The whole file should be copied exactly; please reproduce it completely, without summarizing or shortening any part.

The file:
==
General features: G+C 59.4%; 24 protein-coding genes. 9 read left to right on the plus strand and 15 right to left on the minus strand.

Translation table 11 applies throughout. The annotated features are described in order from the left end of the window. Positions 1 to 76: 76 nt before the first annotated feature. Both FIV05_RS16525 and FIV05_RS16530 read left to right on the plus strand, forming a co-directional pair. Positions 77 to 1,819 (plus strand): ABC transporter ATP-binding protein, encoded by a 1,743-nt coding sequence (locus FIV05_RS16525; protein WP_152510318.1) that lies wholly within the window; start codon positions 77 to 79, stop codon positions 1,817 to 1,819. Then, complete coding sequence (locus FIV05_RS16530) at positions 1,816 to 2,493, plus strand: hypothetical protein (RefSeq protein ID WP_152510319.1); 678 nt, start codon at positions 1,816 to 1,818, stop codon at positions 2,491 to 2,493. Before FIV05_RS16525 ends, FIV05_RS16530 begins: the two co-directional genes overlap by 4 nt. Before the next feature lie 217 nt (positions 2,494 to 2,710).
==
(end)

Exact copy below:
General features: G+C 59.4%; 24 protein-coding genes. 9 read left to right on the plus strand and 15 right to left on the minus strand.

Translation table 11 applies throughout. The annotated features are described in order from the left end of the window. Positions 1 to 76: 76 nt before the first annotated feature. Both FIV05_RS16525 and FIV05_RS16530 read left to right on the plus strand, forming a co-directional pair. Positions 77 to 1,819 (plus strand): ABC transporter ATP-binding protein, encoded by a 1,743-nt coding sequence (locus FIV05_RS16525; protein WP_152510318.1) that lies wholly within the window; start codon positions 77 to 79, stop codon positions 1,817 to 1,819. Then, complete coding sequence (locus FIV05_RS16530) at positions 1,816 to 2,493, plus strand: hypothetical protein (RefSeq protein ID WP_152510319.1); 678 nt, start codon at positions 1,816 to 1,818, stop codon at positions 2,491 to 2,493. Before FIV05_RS16525 ends, FIV05_RS16530 begins: the two co-directional genes overlap by 4 nt. Before the next feature lie 217 nt (positions 2,494 to 2,710).